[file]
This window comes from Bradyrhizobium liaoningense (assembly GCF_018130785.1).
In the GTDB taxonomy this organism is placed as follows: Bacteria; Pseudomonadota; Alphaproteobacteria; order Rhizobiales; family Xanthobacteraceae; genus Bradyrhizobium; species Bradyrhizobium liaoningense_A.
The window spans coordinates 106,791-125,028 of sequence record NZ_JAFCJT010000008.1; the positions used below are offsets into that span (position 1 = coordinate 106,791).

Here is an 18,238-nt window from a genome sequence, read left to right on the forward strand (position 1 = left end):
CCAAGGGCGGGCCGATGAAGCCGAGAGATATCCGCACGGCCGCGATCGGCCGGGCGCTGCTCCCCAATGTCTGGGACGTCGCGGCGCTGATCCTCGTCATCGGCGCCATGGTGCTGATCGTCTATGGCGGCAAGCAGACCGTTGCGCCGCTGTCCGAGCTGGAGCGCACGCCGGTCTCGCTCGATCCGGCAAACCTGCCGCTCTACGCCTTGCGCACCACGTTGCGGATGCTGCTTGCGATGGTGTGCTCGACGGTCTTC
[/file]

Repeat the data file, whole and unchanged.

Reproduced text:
This window comes from Bradyrhizobium liaoningense (assembly GCF_018130785.1).
In the GTDB taxonomy this organism is placed as follows: Bacteria; Pseudomonadota; Alphaproteobacteria; order Rhizobiales; family Xanthobacteraceae; genus Bradyrhizobium; species Bradyrhizobium liaoningense_A.
The window spans coordinates 106,791-125,028 of sequence record NZ_JAFCJT010000008.1; the positions used below are offsets into that span (position 1 = coordinate 106,791).

Here is an 18,238-nt window from a genome sequence, read left to right on the forward strand (position 1 = left end):
CCAAGGGCGGGCCGATGAAGCCGAGAGATATCCGCACGGCCGCGATCGGCCGGGCGCTGCTCCCCAATGTCTGGGACGTCGCGGCGCTGATCCTCGTCATCGGCGCCATGGTGCTGATCGTCTATGGCGGCAAGCAGACCGTTGCGCCGCTGTCCGAGCTGGAGCGCACGCCGGTCTCGCTCGATCCGGCAAACCTGCCGCTCTACGCCTTGCGCACCACGTTGCGGATGCTGCTTGCGATGGTGTGCTCGACGGTCTTC